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Summary

Writers Taken for Ride as WGBH Launches Show
Airdate: Wednesday - July 16, 1969


Last Update: 04-23-2019

Show Description
TV columnists were taken for a ride - literally and figuratively - in the launching of a new WGBH-TV project titled "Rear Bumper" featuring that renowned satirist, Jean Shepherd. The ride was a boat ride - a harbor cruise on the motor vessel Bay State. For 90 minutes Shepherd had a captive audience and he made the most of it with a non-stop free flowing oratory that was so profuse he must have gotten enough material for a half-dozen shows right on the boat. They were taping every minute of the way, too. "Rear Bumper" will be a short feature running anywhere from 5 to 15 minutes - that will wind up the day's business each night on Ch. 2, Monday through Friday, probably around 11 p.m., Starting in October. The takeoff point can be anything - a visit to Fenway Park's left field wall, a look at a littered drive-in movie place in the afternoon, a go at a decaying warehouse from the standpoint or an archeologist digging in the ruins 1000 years hence, a look at Cambridge's historic Fort Washington, with a potato chip plant and a used car lot in the background. All these have already been filmed. HUMAN CONDITION 'But the viewpoint will be one tinged with Irony or sarcasm. Each piece will be in the nature of a reflection or a comment on the human condition. "It will be my sermonette," said Shepherd. The boat started out an hour late because the star was late getting to the scene, due to a traffic pileup and there is a topic for him right there, The craft had a half-hundred newspaper people, TV and radio personalities, and just plain Shepard fans aboard. They were plied with drinks and music, and the mood was a merry one for the round trip amid the fabled Islands of Boston Harbor, Among the TV bright lights who chatted with the guest of honor were newsman John Henning of Ch. 5 and movie host Ed Miller of Ch. 7. One presentation was made to him an old copy of Life magazine. Shepherd, who starts with a local following since he used to be heard on WNAC Saturdays and now is widely listened to from WOR, New York, says he hopes to pile up segments at a prodigious rate in trips here from his New York home (the first day he did six). "I plan to make 13,000 of them," he said with a straight face. That would carry him through 2019. More certain is his current body of work, which includes four books, articles for Playboy and other magazines, a play to be produced in the Fall a movie already released, a Kraft Theater play and material from such humorists a Steve Allen, Jack Paar, and Ernie Kovacs. He was formerly married to actress Lois Nettleton, but that was dissolved by divorce over two years ago. "Professional people often find it hard to be compatible," he commented. Probably the line about himself that he treasurers most is one by the New York Times calling him, "one or the greatest raconteurs in the history of radio." He certainly proved that on his ocean launch here.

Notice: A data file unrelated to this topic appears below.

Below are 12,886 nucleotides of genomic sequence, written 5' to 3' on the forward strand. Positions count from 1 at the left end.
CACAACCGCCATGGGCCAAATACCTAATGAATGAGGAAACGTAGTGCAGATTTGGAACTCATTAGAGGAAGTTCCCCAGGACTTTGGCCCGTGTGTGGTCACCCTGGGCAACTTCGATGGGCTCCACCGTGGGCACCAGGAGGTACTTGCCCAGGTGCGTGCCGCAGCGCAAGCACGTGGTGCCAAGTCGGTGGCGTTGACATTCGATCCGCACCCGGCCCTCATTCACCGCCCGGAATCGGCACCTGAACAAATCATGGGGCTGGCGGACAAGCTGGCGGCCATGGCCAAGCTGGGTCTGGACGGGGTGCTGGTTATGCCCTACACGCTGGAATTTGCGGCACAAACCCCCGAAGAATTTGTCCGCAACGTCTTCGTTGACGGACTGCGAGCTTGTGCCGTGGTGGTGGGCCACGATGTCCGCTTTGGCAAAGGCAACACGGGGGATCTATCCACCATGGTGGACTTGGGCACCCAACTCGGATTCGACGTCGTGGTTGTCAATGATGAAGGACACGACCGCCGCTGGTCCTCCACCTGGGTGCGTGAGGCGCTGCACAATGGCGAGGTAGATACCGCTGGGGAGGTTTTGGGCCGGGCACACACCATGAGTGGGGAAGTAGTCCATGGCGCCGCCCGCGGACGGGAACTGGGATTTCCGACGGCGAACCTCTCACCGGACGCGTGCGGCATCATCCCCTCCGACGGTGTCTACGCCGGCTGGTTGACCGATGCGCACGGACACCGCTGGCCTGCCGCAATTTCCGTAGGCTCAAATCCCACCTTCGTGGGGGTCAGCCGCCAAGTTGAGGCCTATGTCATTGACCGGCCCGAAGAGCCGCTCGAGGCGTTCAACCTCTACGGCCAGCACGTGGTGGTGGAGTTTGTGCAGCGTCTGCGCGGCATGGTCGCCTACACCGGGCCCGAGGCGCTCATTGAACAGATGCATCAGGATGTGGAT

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July 16,1969
The Boston Globe

Courtesy: Steve Glazer

    
Airdate History ' - Original' date is earliest known broadcast)
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